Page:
When I was a kid, one of my favorite things to do was go to the arcade.
There was something so satisfying about handing that wad of tickets in for a new bouncy ball, or a pack of Razzles, or one of those Chinese finger trappers – even if it took me 100 quarters to get there.
When it comes to arcade games, you lose more often than you win.
It’s just like that old-time casino saying: “The house always wins.”
All this means is that casinos – and in this case, arcades – always maintain a probability edge over their customers.
And in the end, probability wins and the house rakes in the cash.
When it comes to trading, there’s actually a way for you to maintain that same probability edge… and start collecting cash just like casinos and arcades do.
And that probability edge will have you doubling your chance of profits – if you play it right.
There’s only one way to double your profit probability every single time…
Why the Credit Spread Is Your Key to High Probability Profits
You probably know by now that one of my favorite option trading strategies is spreads – I introduced you to the world of spreads back in March. Specifically, we talked about the long call spread strategy.
This type of spread has numerous benefits – one of the biggest being that it’s a lot cheaper than long calls.
Here’s a refresher of how it works…
We build a long call spread by buying one option with a lower-strike call and selling another with higher-strike call.
Apart from the price, though, long call spreads are pretty similar to long calls. They’re both bullish and make money when the underlying stock rises.
Now, there are two sides to any trade: A long side and a short side, which consist of the buyer (long) and the seller (short). For long calls, there has to be a short side of the trade.
Let’s take a long XYZ $50 call as an example. This call must have a short XYZ $50 call on the other side.
The long call makes money when the stock rises. The other side of the trade, the short call, makes money when the stock doesn’t rise. In other words, the short call makes money if the stock drops or goes sideways.
So let’s assume that a stock has an equal probability of going up, down, or sideways. That’s a 33.3% chance of each. That means, if the long call needs the stock to go up to profit, then it has a 33.3% chance of making money.
But the short call makes money if the stock goes down or sideways – meaning it has a 66.6% chance of profit.
That simple act of selling an option doubles your probability of profit.
And with the chance to double your profit probability, you may be wondering…
Why would anyone do anything else?
Well, with every strategy comes a few “tradeoffs,” and shorting calls is no exception.
Here are a couple of them:
- Limited (Lower) Profit
The most you can make on a short call is the amount you take in for selling it. If you sell an XYZ $50 Call for $1.00, the most you can make is $1.00. Ideally, the short call will expire worthless. You may even choose to buy it back for $0.20, netting $0.80.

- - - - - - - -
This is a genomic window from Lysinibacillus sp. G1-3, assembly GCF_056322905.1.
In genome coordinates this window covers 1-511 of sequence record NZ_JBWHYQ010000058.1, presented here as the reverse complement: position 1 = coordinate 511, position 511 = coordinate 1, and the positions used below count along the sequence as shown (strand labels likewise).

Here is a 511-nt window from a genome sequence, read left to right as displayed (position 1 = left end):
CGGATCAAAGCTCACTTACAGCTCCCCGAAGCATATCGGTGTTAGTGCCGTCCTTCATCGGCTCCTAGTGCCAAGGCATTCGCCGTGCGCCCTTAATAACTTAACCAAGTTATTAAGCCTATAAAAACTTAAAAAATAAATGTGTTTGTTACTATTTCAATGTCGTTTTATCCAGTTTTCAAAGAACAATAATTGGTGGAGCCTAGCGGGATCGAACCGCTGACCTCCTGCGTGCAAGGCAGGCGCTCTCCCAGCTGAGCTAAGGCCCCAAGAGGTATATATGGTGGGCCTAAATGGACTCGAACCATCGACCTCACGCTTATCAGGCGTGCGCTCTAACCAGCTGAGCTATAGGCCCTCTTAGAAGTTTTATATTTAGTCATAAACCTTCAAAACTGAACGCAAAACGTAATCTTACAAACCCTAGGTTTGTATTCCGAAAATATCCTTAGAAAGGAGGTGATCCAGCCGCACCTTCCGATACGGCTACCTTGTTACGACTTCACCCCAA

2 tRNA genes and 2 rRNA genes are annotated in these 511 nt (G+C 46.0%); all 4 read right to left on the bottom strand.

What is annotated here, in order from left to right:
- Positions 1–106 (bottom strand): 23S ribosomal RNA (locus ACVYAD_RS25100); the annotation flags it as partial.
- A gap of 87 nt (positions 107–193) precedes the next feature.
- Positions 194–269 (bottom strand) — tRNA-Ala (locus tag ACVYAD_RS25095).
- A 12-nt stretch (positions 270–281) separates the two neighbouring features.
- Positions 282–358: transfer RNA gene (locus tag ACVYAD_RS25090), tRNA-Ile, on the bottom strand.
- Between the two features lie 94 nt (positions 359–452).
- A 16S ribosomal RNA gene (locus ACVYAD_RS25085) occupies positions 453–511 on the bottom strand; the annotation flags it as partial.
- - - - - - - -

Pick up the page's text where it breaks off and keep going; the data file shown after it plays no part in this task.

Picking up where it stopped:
- Unlimited Risk
Remember, long calls give you the right to buy a stock. The other side, short calls, give you the OBLIGATION to sell a stock. If you buy an XYZ $50 call, you have the RIGHT to buy XYZ at $50. If you short (sell) an XYZ $50 call, you have the OBLIGATION to sell XYZ at $50.
That’s fine if XYZ is at $50 or less. However, if XYZ makes a bullish run and is trading at $70, you’ll be obligated to sell a $70 stock for $50 – losing $20 in the process. There is no limit to how high a stock can go, so short calls have unlimited risk. They are called “naked calls” for this reason.
Now, the lower-profit tradeoff isn’t too much of a problem. Most would settle for less money in exchange for a 67% chance of profit.
The unlimited risk part, however, is a problem. For this reason, you must protect yourself.
And you can do that easily by acquiring a right to cover your obligation.
Here’s what I’m talking about…
Selling an XYZ $50 call gives you the obligation to sell XYZ at $50.
To cover the risk of the stock rising, you could buy an XYZ $55 call. This gives you the right to buy XYZ at $55, capping your risk.
The spread now has limited risk. In the example above, if the stock went to $70, you’d be covered by the long $55 call. If you were forced to sell XYZ at $50, you could exercise your rights to buy it back at $55. This caps your risk to just $5!
Welcome to the world of credit spreads – the world of higher-probability and limited-risk trading.
And it’s pretty nice!
Here are some basic rules to get you started with credit spreads – also called short call spreads or bear call spreads:
- Sell at-the-money/out-the-money call
- Buy higher strike call
- 5-10 points between strikes
- Use 30-day options
Remember, short call spreads are a bearish strategy. Be sure to sell them at or above a price point you feel the stock will be beneath in 30 days.
In the example below on Altria Group Inc. (NYSE: MO), the $50/$55 bear call spread will make money as long as the stock is at or below $50 once expiration hits.
This will get you going in the world of high-probability credit spreads. As you can see, it’s pretty amazing.
To your success,
Source: Power Profit Trades